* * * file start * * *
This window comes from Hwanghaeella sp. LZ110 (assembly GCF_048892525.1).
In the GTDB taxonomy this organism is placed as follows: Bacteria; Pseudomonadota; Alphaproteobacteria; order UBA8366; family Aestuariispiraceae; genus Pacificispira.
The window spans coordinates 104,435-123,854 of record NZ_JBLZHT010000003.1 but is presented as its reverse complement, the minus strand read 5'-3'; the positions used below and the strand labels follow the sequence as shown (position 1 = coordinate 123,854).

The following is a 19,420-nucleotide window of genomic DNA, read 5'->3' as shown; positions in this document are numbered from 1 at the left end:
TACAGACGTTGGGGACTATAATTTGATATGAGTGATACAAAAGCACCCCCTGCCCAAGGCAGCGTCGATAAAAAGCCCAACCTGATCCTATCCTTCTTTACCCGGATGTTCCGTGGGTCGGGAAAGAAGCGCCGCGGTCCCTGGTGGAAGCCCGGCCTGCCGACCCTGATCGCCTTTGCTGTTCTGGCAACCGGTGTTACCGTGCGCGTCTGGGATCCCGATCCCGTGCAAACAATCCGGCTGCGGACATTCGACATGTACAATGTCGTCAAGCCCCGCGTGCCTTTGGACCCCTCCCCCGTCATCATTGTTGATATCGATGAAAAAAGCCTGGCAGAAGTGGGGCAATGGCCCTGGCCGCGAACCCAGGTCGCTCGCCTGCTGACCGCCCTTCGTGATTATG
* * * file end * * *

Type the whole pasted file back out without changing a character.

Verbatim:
This window comes from Hwanghaeella sp. LZ110 (assembly GCF_048892525.1).
In the GTDB taxonomy this organism is placed as follows: Bacteria; Pseudomonadota; Alphaproteobacteria; order UBA8366; family Aestuariispiraceae; genus Pacificispira.
The window spans coordinates 104,435-123,854 of record NZ_JBLZHT010000003.1 but is presented as its reverse complement, the minus strand read 5'-3'; the positions used below and the strand labels follow the sequence as shown (position 1 = coordinate 123,854).

The following is a 19,420-nucleotide window of genomic DNA, read 5'->3' as shown; positions in this document are numbered from 1 at the left end:
TACAGACGTTGGGGACTATAATTTGATATGAGTGATACAAAAGCACCCCCTGCCCAAGGCAGCGTCGATAAAAAGCCCAACCTGATCCTATCCTTCTTTACCCGGATGTTCCGTGGGTCGGGAAAGAAGCGCCGCGGTCCCTGGTGGAAGCCCGGCCTGCCGACCCTGATCGCCTTTGCTGTTCTGGCAACCGGTGTTACCGTGCGCGTCTGGGATCCCGATCCCGTGCAAACAATCCGGCTGCGGACATTCGACATGTACAATGTCGTCAAGCCCCGCGTGCCTTTGGACCCCTCCCCCGTCATCATTGTTGATATCGATGAAAAAAGCCTGGCAGAAGTGGGGCAATGGCCCTGGCCGCGAACCCAGGTCGCTCGCCTGCTGACCGCCCTTCGTGATTATG